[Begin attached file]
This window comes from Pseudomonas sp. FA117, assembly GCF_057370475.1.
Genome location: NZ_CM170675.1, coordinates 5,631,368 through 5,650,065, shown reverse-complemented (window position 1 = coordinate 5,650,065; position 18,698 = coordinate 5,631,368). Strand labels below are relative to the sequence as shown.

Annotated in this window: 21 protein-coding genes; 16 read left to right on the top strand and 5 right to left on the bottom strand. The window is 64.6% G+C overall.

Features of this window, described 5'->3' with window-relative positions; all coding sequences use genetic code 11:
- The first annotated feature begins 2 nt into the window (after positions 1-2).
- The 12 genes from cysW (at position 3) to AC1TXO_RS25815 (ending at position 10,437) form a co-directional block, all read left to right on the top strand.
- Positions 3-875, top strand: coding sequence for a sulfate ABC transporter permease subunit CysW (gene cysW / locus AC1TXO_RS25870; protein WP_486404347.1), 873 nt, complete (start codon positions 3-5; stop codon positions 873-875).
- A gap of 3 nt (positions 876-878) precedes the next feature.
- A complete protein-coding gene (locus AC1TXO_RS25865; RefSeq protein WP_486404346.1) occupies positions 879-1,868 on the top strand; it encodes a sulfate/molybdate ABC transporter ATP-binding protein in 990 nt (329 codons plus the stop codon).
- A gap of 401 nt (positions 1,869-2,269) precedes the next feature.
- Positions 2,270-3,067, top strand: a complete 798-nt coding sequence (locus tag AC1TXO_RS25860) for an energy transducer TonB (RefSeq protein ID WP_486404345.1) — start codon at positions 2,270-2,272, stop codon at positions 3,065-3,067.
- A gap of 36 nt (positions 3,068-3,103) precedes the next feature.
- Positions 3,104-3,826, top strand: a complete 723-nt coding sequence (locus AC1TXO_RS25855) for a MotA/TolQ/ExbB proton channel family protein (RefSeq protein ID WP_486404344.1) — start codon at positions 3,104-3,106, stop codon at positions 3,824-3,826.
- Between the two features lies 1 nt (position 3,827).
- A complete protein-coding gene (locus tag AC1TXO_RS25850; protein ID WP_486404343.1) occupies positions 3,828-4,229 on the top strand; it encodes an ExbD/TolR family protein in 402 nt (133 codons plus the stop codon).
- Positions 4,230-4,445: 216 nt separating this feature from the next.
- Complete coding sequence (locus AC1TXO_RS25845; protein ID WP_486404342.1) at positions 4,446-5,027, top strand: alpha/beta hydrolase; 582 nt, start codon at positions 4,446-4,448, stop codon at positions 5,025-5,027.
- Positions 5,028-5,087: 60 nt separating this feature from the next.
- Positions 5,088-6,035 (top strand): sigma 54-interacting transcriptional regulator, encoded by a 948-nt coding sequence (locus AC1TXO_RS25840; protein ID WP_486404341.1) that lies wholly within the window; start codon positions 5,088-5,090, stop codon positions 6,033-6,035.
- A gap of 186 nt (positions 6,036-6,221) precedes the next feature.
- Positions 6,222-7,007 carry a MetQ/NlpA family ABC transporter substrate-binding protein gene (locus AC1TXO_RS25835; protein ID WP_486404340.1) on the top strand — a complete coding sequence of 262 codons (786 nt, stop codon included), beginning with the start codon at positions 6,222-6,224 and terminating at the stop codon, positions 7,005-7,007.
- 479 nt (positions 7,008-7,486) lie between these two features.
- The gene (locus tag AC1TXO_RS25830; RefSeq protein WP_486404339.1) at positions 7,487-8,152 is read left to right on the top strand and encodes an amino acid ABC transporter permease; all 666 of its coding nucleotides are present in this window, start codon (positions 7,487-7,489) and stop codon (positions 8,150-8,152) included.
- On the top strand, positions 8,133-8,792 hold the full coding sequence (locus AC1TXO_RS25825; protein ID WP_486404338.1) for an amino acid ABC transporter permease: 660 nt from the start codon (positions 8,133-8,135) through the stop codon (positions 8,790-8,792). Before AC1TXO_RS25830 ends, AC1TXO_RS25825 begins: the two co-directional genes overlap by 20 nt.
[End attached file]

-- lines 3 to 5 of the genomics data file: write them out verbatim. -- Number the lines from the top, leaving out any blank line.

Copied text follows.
Annotated in this window: 21 protein-coding genes; 16 read left to right on the top strand and 5 right to left on the bottom strand. The window is 64.6% G+C overall.

Features of this window, described 5'->3' with window-relative positions; all coding sequences use genetic code 11:
- The first annotated feature begins 2 nt into the window (after positions 1-2).